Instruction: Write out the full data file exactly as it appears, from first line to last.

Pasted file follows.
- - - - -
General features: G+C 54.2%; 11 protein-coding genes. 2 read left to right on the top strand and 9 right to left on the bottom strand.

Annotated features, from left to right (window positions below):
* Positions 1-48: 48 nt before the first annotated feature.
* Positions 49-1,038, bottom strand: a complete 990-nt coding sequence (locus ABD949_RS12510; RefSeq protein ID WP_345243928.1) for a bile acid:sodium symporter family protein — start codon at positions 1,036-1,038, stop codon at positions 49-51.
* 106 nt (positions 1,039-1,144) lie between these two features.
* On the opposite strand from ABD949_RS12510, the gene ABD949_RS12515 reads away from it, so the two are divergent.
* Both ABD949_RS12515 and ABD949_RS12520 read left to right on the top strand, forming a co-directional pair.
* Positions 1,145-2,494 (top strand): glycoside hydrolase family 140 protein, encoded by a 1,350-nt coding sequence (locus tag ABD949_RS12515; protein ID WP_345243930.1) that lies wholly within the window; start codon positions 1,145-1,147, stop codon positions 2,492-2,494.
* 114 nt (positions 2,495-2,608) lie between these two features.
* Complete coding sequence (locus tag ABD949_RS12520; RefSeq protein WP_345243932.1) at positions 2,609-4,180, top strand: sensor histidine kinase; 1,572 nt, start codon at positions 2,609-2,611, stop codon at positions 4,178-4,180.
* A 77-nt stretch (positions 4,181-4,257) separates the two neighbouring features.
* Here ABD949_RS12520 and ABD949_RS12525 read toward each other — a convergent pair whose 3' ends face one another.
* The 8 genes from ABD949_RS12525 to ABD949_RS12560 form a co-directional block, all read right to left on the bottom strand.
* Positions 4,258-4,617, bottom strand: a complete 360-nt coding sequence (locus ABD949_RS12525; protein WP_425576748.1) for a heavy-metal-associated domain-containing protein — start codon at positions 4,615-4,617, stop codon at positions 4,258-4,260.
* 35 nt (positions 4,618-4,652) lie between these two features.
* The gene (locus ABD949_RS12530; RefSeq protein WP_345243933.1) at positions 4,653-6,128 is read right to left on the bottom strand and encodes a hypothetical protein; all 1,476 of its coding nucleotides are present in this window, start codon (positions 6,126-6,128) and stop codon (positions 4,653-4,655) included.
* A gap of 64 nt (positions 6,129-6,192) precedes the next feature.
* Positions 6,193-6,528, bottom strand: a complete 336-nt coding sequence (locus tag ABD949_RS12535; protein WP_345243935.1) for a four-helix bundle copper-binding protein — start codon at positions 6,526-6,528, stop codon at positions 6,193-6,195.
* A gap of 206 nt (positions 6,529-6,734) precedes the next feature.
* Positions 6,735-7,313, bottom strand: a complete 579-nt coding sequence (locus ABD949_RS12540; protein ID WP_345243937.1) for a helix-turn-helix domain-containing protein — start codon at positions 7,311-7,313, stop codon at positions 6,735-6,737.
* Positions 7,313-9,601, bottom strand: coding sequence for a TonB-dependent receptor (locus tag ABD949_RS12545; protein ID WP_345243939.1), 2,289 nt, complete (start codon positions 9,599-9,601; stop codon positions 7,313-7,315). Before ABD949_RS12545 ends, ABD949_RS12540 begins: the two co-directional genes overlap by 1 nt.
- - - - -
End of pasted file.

General features: G+C 54.2%; 11 protein-coding genes. 2 read left to right on the top strand and 9 right to left on the bottom strand.

Annotated features, from left to right (window positions below):
* Positions 1-48: 48 nt before the first annotated feature.
* Positions 49-1,038, bottom strand: a complete 990-nt coding sequence (locus ABD949_RS12510; RefSeq protein ID WP_345243928.1) for a bile acid:sodium symporter family protein — start codon at positions 1,036-1,038, stop codon at positions 49-51.
* 106 nt (positions 1,039-1,144) lie between these two features.
* On the opposite strand from ABD949_RS12510, the gene ABD949_RS12515 reads away from it, so the two are divergent.
* Both ABD949_RS12515 and ABD949_RS12520 read left to right on the top strand, forming a co-directional pair.
* Positions 1,145-2,494 (top strand): glycoside hydrolase family 140 protein, encoded by a 1,350-nt coding sequence (locus tag ABD949_RS12515; protein ID WP_345243930.1) that lies wholly within the window; start codon positions 1,145-1,147, stop codon positions 2,492-2,494.
* 114 nt (positions 2,495-2,608) lie between these two features.
* Complete coding sequence (locus tag ABD949_RS12520; RefSeq protein WP_345243932.1) at positions 2,609-4,180, top strand: sensor histidine kinase; 1,572 nt, start codon at positions 2,609-2,611, stop codon at positions 4,178-4,180.
* A 77-nt stretch (positions 4,181-4,257) separates the two neighbouring features.
* Here ABD949_RS12520 and ABD949_RS12525 read toward each other — a convergent pair whose 3' ends face one another.
* The 8 genes from ABD949_RS12525 to ABD949_RS12560 form a co-directional block, all read right to left on the bottom strand.
* Positions 4,258-4,617, bottom strand: a complete 360-nt coding sequence (locus ABD949_RS12525; protein WP_425576748.1) for a heavy-metal-associated domain-containing protein — start codon at positions 4,615-4,617, stop codon at positions 4,258-4,260.
* 35 nt (positions 4,618-4,652) lie between these two features.
* The gene (locus ABD949_RS12530; RefSeq protein WP_345243933.1) at positions 4,653-6,128 is read right to left on the bottom strand and encodes a hypothetical protein; all 1,476 of its coding nucleotides are present in this window, start codon (positions 6,126-6,128) and stop codon (positions 4,653-4,655) included.
* A gap of 64 nt (positions 6,129-6,192) precedes the next feature.
* Positions 6,193-6,528, bottom strand: a complete 336-nt coding sequence (locus tag ABD949_RS12535; protein WP_345243935.1) for a four-helix bundle copper-binding protein — start codon at positions 6,526-6,528, stop codon at positions 6,193-6,195.
* A gap of 206 nt (positions 6,529-6,734) precedes the next feature.
* Positions 6,735-7,313, bottom strand: a complete 579-nt coding sequence (locus ABD949_RS12540; protein ID WP_345243937.1) for a helix-turn-helix domain-containing protein — start codon at positions 7,311-7,313, stop codon at positions 6,735-6,737.
* Positions 7,313-9,601, bottom strand: coding sequence for a TonB-dependent receptor (locus tag ABD949_RS12545; protein ID WP_345243939.1), 2,289 nt, complete (start codon positions 9,599-9,601; stop codon positions 7,313-7,315). Before ABD949_RS12545 ends, ABD949_RS12540 begins: the two co-directional genes overlap by 1 nt.